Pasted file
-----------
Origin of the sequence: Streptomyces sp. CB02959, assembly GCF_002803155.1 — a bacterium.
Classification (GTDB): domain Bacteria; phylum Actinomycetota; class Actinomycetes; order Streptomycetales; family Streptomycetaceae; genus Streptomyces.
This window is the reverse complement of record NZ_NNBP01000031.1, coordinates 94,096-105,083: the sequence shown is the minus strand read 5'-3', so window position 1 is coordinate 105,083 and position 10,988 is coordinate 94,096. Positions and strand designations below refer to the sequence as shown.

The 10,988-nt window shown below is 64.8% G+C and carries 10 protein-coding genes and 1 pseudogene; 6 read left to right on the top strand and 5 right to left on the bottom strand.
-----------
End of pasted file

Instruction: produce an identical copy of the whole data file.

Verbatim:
Origin of the sequence: Streptomyces sp. CB02959, assembly GCF_002803155.1 — a bacterium.
Classification (GTDB): domain Bacteria; phylum Actinomycetota; class Actinomycetes; order Streptomycetales; family Streptomycetaceae; genus Streptomyces.
This window is the reverse complement of record NZ_NNBP01000031.1, coordinates 94,096-105,083: the sequence shown is the minus strand read 5'-3', so window position 1 is coordinate 105,083 and position 10,988 is coordinate 94,096. Positions and strand designations below refer to the sequence as shown.

The 10,988-nt window shown below is 64.8% G+C and carries 10 protein-coding genes and 1 pseudogene; 6 read left to right on the top strand and 5 right to left on the bottom strand.